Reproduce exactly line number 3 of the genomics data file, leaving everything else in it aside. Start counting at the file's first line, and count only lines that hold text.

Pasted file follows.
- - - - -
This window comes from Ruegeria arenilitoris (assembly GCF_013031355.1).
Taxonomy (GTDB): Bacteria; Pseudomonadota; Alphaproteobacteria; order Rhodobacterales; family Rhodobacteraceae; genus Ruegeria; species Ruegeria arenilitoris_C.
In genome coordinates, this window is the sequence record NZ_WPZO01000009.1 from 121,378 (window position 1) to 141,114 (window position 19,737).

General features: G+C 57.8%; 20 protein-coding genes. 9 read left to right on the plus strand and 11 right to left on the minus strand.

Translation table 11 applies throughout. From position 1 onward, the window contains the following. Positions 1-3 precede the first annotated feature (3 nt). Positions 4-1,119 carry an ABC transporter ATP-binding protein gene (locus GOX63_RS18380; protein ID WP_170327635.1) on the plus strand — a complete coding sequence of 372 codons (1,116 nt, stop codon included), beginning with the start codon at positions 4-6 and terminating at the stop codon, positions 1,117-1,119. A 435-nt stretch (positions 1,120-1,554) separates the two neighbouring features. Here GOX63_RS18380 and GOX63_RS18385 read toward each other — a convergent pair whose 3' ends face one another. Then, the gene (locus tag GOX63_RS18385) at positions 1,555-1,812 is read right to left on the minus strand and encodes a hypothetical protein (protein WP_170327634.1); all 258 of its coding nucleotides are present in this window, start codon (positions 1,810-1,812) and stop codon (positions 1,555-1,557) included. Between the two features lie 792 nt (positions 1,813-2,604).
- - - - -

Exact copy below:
In genome coordinates, this window is the sequence record NZ_WPZO01000009.1 from 121,378 (window position 1) to 141,114 (window position 19,737).